Julie Hirt, Christine Loose and Jo Brown at Kohler Talks also offered tips [see Wine Corks to Clean Cast Iron Sinks] and historic perspective [see The Clean Look of a White Bathroom and The "Other" Jo The Plumber.]

Marianna Hayes made the Bathroom Blogfest relevent to small businesses in What would momma say if she knew I was participating in "Bathroom Blogfest '08 - Cleaning Up Forgotten Spaces Around Us"?, Reading Material anyone? and The "Family Restroom" Experience.

Elizabeth Hise and I got into the act at The Carpetology Blog. After Bathroom Blogfest '08 - Cleaning Up Forgotten Spaces Around Us [our introduction], we described subjects like Bathroom Blogfest '08 - Potty Parity, Bathroom Blogfest '08 - How Hotels Inspire Me, Bathroom Blogfest '08: Great Flooring Store Examples and Bathroom Blogfest '08 - Art of Living -- all recapped in Bathroom Blogfest '08 - Recap.

Susan Abbott added her perspective with Customer Experience Crossroads: Forgotten Space Blogfest - 2008 version. Sometimes, the simplest solution is the most thoughtful and effective one.

Sandy Renshaw asked Can you believe it? It's time for Bathroom Blogfest '08, and showed us small, thoughtful details that make all the difference.

Iris Shreve Garrott offered Bathroom Blogfest 2008 Best Tips, When You Care Enough to Clean the Very Best and Hidden Behind Forgotten Customer Spaces. She included many gems, so don't miss them!

Lolly Borel promoted the event with Bathroom Blogfest ‘08 - Cleaning Up Forgotten Spaces Around. She then described forgotten shopping spaces in Shop till you drop! (but don’t drop when you shop…).

In addition to the BBC, many thanks to those who amplified the conversation and contributed their perspectives:

+ David Reich who said to Put the Seat Down.
+ Darryl Orht who provocatively posted blog while you lay a log.
+ David Polinchock who got the word out in Facebook The 2008 Bathroom Blogfest - Cleaning Up Forgotten Spaces All Around Us and contributed Thrillist : SitOrSquat.

Thank you to Kate Rutter for having such relevant photos available on Flickr.

And, Thank You all for a resoundingly successful Bathroom Blogfest '08 - Cleaning Up Forgotten Spaces Around Us!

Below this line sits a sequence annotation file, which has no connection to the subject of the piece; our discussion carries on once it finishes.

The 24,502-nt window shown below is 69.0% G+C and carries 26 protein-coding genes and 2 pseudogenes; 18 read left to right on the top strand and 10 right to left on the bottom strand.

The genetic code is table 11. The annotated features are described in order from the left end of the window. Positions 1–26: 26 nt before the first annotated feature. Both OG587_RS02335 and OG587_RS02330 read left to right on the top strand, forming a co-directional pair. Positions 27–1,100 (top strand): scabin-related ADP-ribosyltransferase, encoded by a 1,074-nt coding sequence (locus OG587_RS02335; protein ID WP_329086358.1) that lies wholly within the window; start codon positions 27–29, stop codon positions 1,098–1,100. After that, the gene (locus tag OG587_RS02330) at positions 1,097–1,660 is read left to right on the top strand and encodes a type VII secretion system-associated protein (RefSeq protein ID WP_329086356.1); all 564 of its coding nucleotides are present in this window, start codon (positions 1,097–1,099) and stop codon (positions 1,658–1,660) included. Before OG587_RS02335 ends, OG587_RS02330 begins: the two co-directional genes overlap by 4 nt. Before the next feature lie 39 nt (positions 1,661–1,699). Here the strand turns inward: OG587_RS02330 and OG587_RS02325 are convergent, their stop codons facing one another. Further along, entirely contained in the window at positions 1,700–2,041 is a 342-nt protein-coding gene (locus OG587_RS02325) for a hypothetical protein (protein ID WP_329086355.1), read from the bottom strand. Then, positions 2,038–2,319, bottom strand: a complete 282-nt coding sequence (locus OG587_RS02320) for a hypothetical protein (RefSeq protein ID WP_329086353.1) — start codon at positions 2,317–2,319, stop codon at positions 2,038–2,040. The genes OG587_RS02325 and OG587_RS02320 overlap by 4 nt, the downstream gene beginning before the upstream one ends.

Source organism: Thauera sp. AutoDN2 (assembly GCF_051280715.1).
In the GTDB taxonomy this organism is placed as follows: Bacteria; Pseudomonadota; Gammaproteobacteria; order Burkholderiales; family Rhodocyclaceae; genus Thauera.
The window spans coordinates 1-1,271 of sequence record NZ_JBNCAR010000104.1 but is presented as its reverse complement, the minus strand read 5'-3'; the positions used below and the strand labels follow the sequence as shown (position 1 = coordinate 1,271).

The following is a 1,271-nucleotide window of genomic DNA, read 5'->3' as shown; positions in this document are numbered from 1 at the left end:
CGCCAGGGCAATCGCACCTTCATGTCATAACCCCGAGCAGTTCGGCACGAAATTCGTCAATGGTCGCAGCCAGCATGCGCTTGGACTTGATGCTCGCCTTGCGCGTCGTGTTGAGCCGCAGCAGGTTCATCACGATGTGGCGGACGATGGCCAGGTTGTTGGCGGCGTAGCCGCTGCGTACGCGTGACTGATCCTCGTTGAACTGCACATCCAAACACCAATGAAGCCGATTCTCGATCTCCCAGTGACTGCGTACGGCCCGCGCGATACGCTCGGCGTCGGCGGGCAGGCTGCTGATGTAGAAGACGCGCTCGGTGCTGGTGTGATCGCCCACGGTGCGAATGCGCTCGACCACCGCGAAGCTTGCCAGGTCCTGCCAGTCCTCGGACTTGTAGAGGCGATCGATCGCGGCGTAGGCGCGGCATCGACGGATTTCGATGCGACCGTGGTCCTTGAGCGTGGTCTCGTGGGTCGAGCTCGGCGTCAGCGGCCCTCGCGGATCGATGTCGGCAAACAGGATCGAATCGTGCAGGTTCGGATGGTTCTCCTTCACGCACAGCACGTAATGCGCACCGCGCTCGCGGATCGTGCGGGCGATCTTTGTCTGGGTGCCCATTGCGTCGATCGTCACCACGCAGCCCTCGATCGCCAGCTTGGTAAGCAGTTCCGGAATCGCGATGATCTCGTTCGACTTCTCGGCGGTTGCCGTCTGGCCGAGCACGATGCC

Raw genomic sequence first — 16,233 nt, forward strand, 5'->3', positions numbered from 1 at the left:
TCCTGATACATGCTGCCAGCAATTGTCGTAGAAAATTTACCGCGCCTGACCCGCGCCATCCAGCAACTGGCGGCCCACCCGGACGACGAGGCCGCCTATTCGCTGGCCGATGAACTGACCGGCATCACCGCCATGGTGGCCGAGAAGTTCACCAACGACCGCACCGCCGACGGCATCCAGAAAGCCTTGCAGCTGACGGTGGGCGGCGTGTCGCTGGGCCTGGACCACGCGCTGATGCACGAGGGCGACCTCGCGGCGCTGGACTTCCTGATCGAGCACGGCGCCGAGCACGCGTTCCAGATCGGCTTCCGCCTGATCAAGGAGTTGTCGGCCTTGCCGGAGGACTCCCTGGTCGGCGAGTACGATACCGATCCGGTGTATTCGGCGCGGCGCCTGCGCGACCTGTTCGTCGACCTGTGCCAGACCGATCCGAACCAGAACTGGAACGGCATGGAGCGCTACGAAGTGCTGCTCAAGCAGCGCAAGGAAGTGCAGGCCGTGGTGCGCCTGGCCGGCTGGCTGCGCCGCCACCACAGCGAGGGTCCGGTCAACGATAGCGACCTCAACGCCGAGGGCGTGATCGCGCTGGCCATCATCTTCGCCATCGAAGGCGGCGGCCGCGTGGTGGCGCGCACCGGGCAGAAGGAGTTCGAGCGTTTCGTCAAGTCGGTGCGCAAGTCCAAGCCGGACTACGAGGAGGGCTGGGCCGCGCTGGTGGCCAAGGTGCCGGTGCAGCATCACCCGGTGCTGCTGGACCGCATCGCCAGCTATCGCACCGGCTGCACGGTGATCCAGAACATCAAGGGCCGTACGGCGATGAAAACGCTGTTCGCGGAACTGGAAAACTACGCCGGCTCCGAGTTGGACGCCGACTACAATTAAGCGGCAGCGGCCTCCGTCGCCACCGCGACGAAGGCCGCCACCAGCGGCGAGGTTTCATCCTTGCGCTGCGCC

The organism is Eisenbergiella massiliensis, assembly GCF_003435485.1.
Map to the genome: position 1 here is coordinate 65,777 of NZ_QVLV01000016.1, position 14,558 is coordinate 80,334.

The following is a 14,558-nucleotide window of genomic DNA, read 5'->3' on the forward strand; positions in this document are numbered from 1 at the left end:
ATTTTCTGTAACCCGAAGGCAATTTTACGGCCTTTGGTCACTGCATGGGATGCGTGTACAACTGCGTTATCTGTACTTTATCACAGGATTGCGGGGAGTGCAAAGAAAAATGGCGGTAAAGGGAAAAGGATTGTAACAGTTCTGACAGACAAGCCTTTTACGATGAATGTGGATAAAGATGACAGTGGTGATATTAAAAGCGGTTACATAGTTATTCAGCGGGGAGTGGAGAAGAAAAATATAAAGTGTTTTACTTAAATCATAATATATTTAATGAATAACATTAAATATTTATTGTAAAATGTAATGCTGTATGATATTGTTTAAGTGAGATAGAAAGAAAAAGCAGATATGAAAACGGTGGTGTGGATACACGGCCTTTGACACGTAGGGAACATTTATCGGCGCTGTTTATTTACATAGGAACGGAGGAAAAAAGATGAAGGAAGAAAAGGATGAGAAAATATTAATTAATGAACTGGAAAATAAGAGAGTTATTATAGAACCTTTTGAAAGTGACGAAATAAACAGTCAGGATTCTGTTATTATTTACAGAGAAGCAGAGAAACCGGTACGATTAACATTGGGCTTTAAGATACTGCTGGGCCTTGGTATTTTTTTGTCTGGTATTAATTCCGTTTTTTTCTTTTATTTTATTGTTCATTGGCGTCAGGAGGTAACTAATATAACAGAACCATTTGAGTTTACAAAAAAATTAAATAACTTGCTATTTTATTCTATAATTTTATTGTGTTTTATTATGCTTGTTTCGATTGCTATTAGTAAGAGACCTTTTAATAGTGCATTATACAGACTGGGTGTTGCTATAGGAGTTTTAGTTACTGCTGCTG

For the record, although we used Facebook in 2007, we promoted this Bathroom Blogfest more heavily in 2008 via a Facebook event. In fact, I added links to all of this year's posts there as well as to Twitter using the #ladiesrooms08 tag.

I've also updated BathroomBlogfest site to reflect this year's event.

Here are the members of the Bathroom Blogfest Community [BBC] for Bathroom Blogfest ’08:

Susan Abbott at Customer Experience Crossroads
Katia Adams at Transcultural Marketing
Shannon Bilby at Floor Talk!
Laurence Borel at Blog Till You Drop
Jo Brown and the blogging team at Kohler Talk
Lisbeth Calandrino at Lisbeth Calandrino
Sara Cantor at The Curious Shopper
Becky Carroll at Customers Rock!
Katie Clark at Practical Katie
Iris Shreve Garrott at Circulating
Ann Handley at Annarchy
Marianna Hayes at Results Revolution
Elizabeth Hise and C.B. Whittemore at The Carpetology Blog
Maria Palma at Customers Are Always
Sandra Renshaw at Purple Wren
Kate Rutter at Adaptive Path
Claudia Schiepers at Life and its little pleasures
Carolyn Townes at Becoming a Woman of Purpose
Stephanie Weaver at Experienceology
C.B. Whittemore at Flooring The Consumer

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Coach Carolyn said...

CB, brilliant finish! Thanks so much for your diligence and love for this project. I had a blast! Can't wait to hang out together in the loo next year!

Peace and blessings,
Becoming a Woman of Purpose

SusanA said...

CB, you are truly amazing. Well done, and thank you from everyone.

CB Whittemore said...

Thanks, Carolyn! I'm so glad you had a blast. I had fun, too.

CB Whittemore said...

Susan, you are most welcome! Thanks for being such a sport and lending your creativity to the project.

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Reminder: Please, no self-promotional or SPAM comments. Don't bother if you're simply trying to build inauthentic link juice. Finally, don't be anonymous: it's too hard to have a conversation. Thanks, CB